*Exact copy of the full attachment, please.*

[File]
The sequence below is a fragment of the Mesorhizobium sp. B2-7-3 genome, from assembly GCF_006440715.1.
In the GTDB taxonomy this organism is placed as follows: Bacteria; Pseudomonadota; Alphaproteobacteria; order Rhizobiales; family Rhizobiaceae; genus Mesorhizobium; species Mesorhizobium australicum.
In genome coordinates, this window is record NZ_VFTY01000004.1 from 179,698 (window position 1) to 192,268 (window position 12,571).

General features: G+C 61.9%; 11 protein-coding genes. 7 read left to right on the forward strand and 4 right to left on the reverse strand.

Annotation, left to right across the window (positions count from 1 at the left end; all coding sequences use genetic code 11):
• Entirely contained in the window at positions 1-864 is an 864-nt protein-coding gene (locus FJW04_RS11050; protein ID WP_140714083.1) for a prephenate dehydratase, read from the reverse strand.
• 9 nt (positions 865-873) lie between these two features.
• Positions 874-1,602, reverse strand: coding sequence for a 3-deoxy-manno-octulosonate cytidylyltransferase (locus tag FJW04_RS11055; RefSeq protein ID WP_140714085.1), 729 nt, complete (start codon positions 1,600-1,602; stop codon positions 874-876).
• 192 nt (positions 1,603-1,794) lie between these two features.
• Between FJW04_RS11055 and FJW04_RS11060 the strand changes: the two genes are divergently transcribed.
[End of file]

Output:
The sequence below is a fragment of the Mesorhizobium sp. B2-7-3 genome, from assembly GCF_006440715.1.
In the GTDB taxonomy this organism is placed as follows: Bacteria; Pseudomonadota; Alphaproteobacteria; order Rhizobiales; family Rhizobiaceae; genus Mesorhizobium; species Mesorhizobium australicum.
In genome coordinates, this window is record NZ_VFTY01000004.1 from 179,698 (window position 1) to 192,268 (window position 12,571).

General features: G+C 61.9%; 11 protein-coding genes. 7 read left to right on the forward strand and 4 right to left on the reverse strand.

Annotation, left to right across the window (positions count from 1 at the left end; all coding sequences use genetic code 11):
• Entirely contained in the window at positions 1-864 is an 864-nt protein-coding gene (locus FJW04_RS11050; protein ID WP_140714083.1) for a prephenate dehydratase, read from the reverse strand.
• 9 nt (positions 865-873) lie between these two features.
• Positions 874-1,602, reverse strand: coding sequence for a 3-deoxy-manno-octulosonate cytidylyltransferase (locus tag FJW04_RS11055; RefSeq protein ID WP_140714085.1), 729 nt, complete (start codon positions 1,600-1,602; stop codon positions 874-876).
• 192 nt (positions 1,603-1,794) lie between these two features.
• Between FJW04_RS11055 and FJW04_RS11060 the strand changes: the two genes are divergently transcribed.